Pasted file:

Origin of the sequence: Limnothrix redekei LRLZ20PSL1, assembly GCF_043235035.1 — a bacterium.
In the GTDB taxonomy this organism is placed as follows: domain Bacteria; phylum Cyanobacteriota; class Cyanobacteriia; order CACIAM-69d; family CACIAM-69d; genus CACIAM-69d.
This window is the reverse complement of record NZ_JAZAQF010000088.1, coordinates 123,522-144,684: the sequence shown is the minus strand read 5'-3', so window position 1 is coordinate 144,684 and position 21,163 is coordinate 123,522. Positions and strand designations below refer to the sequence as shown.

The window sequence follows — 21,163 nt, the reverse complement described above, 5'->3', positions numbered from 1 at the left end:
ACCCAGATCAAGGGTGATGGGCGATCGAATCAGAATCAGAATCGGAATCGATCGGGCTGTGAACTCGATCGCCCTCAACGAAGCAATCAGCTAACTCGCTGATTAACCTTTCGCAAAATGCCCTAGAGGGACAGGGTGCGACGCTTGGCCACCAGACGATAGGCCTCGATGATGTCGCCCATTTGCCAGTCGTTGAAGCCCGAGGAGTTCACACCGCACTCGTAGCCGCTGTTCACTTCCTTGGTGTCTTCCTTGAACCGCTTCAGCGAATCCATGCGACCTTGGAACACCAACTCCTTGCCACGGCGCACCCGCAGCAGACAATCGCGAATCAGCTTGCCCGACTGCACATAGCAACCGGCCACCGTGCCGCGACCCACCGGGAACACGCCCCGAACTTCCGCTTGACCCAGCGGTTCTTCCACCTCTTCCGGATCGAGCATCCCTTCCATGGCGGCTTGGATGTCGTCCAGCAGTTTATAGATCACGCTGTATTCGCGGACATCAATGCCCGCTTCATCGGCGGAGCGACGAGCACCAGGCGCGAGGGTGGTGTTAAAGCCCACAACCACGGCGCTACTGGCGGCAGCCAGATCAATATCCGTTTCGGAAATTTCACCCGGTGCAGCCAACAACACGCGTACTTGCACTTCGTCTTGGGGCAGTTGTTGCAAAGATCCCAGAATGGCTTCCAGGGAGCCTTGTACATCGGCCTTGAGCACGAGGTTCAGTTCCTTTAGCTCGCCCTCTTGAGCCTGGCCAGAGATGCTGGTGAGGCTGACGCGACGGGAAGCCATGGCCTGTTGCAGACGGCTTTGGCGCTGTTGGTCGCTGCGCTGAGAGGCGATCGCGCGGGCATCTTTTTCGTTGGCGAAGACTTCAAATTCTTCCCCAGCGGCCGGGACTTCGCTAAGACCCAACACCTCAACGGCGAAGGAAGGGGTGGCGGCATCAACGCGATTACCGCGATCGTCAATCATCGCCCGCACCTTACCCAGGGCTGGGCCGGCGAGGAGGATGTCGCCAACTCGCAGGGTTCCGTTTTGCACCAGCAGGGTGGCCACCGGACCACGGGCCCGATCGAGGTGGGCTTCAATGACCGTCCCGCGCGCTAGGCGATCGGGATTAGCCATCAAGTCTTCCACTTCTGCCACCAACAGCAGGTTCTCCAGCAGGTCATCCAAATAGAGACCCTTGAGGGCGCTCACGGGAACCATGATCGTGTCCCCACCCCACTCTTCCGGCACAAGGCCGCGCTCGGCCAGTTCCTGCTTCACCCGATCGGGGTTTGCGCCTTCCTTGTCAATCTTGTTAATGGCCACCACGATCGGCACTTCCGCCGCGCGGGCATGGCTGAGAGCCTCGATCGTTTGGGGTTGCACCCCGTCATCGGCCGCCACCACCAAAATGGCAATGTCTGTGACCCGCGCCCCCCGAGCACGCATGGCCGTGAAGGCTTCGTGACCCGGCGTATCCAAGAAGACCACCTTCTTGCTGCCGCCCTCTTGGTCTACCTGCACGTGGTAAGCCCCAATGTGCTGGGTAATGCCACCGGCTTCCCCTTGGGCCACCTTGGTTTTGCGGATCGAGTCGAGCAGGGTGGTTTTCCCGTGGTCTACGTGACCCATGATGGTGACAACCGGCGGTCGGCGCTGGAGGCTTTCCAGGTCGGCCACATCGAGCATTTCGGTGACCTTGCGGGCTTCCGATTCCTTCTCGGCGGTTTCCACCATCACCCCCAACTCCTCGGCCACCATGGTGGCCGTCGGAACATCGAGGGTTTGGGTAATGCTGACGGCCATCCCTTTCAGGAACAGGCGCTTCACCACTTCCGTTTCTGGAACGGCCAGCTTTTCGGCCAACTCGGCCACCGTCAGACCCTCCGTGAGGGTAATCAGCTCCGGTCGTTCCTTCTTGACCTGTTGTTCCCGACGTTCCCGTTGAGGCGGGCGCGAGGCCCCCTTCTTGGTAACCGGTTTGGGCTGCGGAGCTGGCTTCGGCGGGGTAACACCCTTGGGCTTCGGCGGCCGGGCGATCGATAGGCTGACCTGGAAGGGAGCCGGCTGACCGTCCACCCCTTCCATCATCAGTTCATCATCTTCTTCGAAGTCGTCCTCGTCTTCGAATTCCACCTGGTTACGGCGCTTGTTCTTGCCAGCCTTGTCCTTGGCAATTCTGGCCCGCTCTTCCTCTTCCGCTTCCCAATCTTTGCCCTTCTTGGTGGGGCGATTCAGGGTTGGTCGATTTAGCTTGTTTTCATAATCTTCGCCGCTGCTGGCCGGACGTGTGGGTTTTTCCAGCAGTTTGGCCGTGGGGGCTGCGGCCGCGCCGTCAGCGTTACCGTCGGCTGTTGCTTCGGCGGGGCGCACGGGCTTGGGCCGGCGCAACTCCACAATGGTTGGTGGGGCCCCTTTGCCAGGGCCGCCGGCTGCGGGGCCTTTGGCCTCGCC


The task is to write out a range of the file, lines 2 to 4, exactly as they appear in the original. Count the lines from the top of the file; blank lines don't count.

In the GTDB taxonomy this organism is placed as follows: domain Bacteria; phylum Cyanobacteriota; class Cyanobacteriia; order CACIAM-69d; family CACIAM-69d; genus CACIAM-69d.
This window is the reverse complement of record NZ_JAZAQF010000088.1, coordinates 123,522-144,684: the sequence shown is the minus strand read 5'-3', so window position 1 is coordinate 144,684 and position 21,163 is coordinate 123,522. Positions and strand designations below refer to the sequence as shown.

The window sequence follows — 21,163 nt, the reverse complement described above, 5'->3', positions numbered from 1 at the left end: